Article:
Skiing: When a bright green unicorn stopped me dead in my tracks
PUBLISHED: 11:27 10 February 2006 | UPDATED: 21:40 28 May 2010
THE extreme cold, isolation, physical exhaustion and threat of meeting bears along the trail of the 320-mile Yukon Arctic Ultra can have serious effects on the race s participants. Briton Simon Howell, who attempted the course on skis, was forced to retir
THE extreme cold, isolation, physical exhaustion and threat of meeting bears along the trail of the 320-mile Yukon Arctic Ultra can have serious effects on the race's participants.
Briton Simon Howell, who attempted the course on skis, was forced to retire from last year's race at the same point as March's Sean Brown.
Here, in an extract from his post-race report, Howell reflects on the effects of the race.
THE trouble, however, was just beginning. The terrain became progressively harder, with endless small hills that required the release of both skis to pull the sled up.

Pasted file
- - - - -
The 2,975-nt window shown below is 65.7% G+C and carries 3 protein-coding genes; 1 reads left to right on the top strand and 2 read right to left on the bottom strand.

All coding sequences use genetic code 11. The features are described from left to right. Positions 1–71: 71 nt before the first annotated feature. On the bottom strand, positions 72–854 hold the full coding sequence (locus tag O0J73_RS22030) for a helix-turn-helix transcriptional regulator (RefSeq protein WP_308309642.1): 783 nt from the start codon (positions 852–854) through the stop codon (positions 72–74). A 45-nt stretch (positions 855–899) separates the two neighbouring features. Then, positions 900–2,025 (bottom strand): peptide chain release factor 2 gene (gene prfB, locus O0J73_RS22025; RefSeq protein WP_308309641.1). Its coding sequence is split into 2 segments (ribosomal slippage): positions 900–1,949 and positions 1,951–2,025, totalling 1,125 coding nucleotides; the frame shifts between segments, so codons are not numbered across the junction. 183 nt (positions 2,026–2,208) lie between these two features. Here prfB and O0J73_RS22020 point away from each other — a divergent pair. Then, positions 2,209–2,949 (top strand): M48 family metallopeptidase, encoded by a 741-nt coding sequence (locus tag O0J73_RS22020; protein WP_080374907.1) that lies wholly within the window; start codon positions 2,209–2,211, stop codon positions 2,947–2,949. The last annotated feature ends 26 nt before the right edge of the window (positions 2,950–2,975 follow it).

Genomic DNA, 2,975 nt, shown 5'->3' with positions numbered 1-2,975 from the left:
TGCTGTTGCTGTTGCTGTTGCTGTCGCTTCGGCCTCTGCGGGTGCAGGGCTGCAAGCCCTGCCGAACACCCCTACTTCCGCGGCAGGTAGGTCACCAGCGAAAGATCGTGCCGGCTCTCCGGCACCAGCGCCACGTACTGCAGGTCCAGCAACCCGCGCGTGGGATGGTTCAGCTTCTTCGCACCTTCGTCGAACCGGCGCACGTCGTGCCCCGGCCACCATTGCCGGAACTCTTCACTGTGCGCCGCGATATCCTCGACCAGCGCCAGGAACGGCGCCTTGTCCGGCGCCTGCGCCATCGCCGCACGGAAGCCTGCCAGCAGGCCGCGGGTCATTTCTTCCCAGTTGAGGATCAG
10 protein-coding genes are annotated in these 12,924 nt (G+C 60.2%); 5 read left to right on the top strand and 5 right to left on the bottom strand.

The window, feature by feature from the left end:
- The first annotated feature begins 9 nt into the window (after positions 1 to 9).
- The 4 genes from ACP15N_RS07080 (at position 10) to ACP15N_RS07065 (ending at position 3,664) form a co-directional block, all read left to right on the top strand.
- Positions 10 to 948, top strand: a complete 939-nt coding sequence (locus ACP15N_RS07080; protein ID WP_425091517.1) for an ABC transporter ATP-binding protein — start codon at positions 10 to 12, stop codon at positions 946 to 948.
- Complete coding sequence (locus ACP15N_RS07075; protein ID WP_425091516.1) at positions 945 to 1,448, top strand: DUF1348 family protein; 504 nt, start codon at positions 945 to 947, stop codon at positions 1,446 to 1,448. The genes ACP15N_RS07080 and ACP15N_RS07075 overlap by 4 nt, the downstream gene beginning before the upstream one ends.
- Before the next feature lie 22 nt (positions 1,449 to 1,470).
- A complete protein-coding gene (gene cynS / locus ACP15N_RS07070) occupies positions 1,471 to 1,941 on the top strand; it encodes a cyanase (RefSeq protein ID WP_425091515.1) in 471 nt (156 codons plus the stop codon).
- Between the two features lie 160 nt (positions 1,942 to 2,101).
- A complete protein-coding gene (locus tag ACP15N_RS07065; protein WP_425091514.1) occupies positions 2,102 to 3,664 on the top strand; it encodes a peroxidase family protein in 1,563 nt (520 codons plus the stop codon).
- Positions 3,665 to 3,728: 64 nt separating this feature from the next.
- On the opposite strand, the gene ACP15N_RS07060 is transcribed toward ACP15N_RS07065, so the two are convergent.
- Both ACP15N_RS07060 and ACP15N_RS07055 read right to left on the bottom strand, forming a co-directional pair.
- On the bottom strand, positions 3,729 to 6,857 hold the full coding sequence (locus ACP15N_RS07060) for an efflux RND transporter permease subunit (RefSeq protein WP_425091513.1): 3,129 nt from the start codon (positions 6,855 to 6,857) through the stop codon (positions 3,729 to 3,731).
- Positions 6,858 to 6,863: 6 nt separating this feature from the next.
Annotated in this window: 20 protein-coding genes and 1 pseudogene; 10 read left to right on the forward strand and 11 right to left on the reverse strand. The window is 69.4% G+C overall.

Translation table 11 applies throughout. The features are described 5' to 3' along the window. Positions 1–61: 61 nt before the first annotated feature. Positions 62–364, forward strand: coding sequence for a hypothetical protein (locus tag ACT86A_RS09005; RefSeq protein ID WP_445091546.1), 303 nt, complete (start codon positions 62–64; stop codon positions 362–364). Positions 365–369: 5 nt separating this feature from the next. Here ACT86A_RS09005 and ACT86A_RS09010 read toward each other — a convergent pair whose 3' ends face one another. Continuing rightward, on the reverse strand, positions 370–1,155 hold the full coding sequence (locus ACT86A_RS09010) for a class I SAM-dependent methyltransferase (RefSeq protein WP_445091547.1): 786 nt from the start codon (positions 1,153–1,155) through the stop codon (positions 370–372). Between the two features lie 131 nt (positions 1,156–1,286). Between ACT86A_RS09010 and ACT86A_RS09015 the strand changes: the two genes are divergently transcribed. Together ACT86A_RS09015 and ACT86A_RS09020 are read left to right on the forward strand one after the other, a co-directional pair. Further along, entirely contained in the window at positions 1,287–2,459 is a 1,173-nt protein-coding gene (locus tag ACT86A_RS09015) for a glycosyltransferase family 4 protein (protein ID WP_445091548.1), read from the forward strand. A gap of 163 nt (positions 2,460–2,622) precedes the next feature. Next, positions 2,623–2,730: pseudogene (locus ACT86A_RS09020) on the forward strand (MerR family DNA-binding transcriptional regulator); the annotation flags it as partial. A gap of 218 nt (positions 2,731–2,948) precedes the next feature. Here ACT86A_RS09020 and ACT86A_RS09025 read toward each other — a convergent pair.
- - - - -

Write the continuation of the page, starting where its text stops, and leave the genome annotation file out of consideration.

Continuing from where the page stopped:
As a result my hands quickly became wet and extremely cold from the endless removal and attachment of skis, and the constant interruption of pace and rhythm had a significant psychological effect.
I stopped occasionally to knock accumulated ice from my balaclava, which was threatening to block the hole cut for my mouth and nostrils.
The thermometer taped to my ski pole showed it was 27 below.
As night progressed, a combination of constant effort and dehydration triggered hallucinations that anyone familiar with extreme exertion will recognise.
They started with the vague outlines of human faces, and then the shapes of animals in the trees and branches around me: a small elephant lay on its side, the prone body of a large woman nearby and a baby cried in the distance.
In that dim and dismal light (of dawn) I was somewhat surprised to encounter a bright green unicorn among the scattered bodies and faces camouflaged in the branches and undulating snow.
It stood there, blocking the trail completely. Stopping dead in my tracks, I spent some time asking permission to continue, but every time I attempted to move forward, its horn went down in a threatening gesture that kept me routed to the spot.
I won't recount how long I stayed there, or what I offered in appeasement. I can assure you the unicorn was there, and when I eventually passed it, my triumph was marked by the arrival of a Russian accordion player who followed me for the next five miles.
And I can assure you, it's hard to ski with any rhythm when Russian folk songs are all you can hear.
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